As best as I can tell, the idea is to scare voters away from Kerry by selling Kerry’s proposals to repeal the Bush tax cuts for those earning over $200K/yr as a hopeless venture that will end up as a tax hike on the middle class, since the rich just figure out how to weasel out of all their taxes anyway.
And I think it ultimately goes beyond that - to attempt to brainwash the American people to think there’s no point in taxing the rich, period. After all, his ‘base’ is the haves and have-mores, and he’s got to protect them.
Anyhow, here’s the quotes, and the links, straight from whitehouse.gov:
Yeah, well that would be expecting him to make factual sense, as opposed to political sense. What do you want from the President of the United States, elementary logical and reasoning abilities? That’s the thing about you liberals - you expect the President to be an expert on everything! Why, next you’ll be expecting him to be able to do basic arithmetic!! Sheez.
I’m not sure I understand your question. As I’m sure you know, a lot of loopholes don’t eliminate taxes, they just reduce them. As the tax rates get lower, these loopholes offer less savings. Where would “greater savings” come from?
I’d be in favor of eliminated all deductions and loopholes, except one standard deduction used as a floor, below which income is not taxed. At that point, one could have a more intelligent discussion about tax rates. As it is, people of similar incomes can pay vastly different taxes, depending on how creative they want to get with loopholes. I do a LOT of it myself, but would gladly give up that advantage for a fairer, straightforward tax structure.
Just when I thought RT could not amaze me any more, he suddenly announces that he hadn’t known that very wealthy people use high-end accounting firms to escape paying as much tax as possible. He also apparently hadn’t known that the tax increases promised by Kerry are on capital growth, not on trusts like the Heinz Family Philanthropies or the Tides Foundation, where wealthy people can hold their money and not be taxed until they spend it.
Ah, come on, Lib, RTdoes know that. He’s just saying that it’s disingenuous for Bush to use the practice as an excuse not to tax the rich.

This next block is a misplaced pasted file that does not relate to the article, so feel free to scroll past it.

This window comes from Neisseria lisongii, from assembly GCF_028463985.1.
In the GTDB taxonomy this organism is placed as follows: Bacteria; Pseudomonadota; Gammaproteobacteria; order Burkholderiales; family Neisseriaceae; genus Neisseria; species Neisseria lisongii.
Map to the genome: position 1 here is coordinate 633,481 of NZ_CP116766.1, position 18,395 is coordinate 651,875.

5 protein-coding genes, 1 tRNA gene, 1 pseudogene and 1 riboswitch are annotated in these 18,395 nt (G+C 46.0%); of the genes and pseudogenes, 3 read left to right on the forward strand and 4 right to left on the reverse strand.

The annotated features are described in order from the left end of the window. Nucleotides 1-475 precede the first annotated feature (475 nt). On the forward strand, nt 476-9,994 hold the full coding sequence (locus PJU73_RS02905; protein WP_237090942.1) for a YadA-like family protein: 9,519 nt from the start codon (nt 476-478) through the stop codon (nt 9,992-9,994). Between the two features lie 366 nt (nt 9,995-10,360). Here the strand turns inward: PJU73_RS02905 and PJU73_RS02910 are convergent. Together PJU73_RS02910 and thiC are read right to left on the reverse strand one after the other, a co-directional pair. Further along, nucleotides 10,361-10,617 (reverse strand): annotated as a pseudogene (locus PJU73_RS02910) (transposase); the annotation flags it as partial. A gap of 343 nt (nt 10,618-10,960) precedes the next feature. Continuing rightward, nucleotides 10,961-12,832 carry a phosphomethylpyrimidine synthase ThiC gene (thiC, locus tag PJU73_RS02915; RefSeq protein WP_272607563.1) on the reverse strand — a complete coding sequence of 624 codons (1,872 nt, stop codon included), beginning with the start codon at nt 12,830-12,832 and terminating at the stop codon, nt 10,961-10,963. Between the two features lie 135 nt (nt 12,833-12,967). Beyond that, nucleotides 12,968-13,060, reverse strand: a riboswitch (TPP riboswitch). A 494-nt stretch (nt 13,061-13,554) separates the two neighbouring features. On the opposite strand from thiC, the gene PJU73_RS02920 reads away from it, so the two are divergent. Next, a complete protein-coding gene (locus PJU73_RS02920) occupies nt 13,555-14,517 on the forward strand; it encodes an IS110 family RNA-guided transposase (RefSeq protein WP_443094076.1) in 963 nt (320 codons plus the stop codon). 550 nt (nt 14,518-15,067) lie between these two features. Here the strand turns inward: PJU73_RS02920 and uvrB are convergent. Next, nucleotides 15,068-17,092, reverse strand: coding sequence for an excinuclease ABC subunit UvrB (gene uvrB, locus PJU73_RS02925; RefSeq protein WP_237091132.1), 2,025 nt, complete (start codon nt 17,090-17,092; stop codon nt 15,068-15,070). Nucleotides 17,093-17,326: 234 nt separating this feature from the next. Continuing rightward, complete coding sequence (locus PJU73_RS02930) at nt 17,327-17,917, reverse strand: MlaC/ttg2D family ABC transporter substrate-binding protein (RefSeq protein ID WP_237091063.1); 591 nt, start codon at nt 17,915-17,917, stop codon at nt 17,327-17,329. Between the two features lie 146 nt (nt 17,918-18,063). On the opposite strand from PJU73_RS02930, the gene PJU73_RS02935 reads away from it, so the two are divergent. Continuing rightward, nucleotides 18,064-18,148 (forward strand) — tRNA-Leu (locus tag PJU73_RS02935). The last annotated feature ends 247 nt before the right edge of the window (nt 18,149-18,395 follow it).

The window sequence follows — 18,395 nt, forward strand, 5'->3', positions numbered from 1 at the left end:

Bush is saying, in effect, “I gave the rich a tax cut, so now they keep more of their money! My opponent wants to raise taxes on the rich, but it doesn’t matter, because they don’t pay taxes anyway!” If they weren’t paying taxes before, what was the point of the tax cut?
All I’m saying here is that if one cuts taxes I’m not clear that it would reduce the reliance on tax shelters. I think the most obvious outcome of such cuts would be ‘Great! Now I can still use my shelters and save even more! Woot!’.
That’s how I’d do it, anyway.
On your basic scheme hey, I’m all for simplfying the tax code. But good luck getting that through congress.
JC, I’ve got to agree with John Mace: in general, lower rates make tax shelters less attractive, because there’s less to be saved by sheltering the income, and so the risk and general bother involved in a tax shelter becomes less attractive compared to normal, everyday (unsheltered) investments.
[major hijack of my own thread]
And I too am in favor of stripping the bells and whistles off the tax structure. Two examples that appall me, even though there’s a decent chance that I might benefit from one of them in the not-too-distant future:
One is the SUV deduction: if you have your own business, and you buy an SUV whose weight is >6000 lbs., and you use it more for business than personal use, you get to deduct the entire cost of the vehicle, in the year you buy it. Why? I dunno.
Another is the adoption deduction: adopt a child, and you can claim a credit - not even a deduction, but a credit, a full refund from Uncle Sam - for $10K of adoption expenses. I don’t know why this one, either.
I could at least semi-understand the adoption credit, if we were talking about American babies that were in the hard-to-adopt category - over 3 years old, substantial handicaps and other problems, stuff like that - because it’s possible to divine a government interest in ensuring that children are raised in stable environments - families - rather than being passed from foster home to foster home. But if you and your spouse adopt a healthy infant from Ukraine, you’re just as eligible for the credit as if you adopt a mixed-race, mentally handicapped, sexually abused 8 year old from Chicago. So even if you assume that using the tax code to further social goals of one sort or another is a reasonable thing, it’s still fucked up.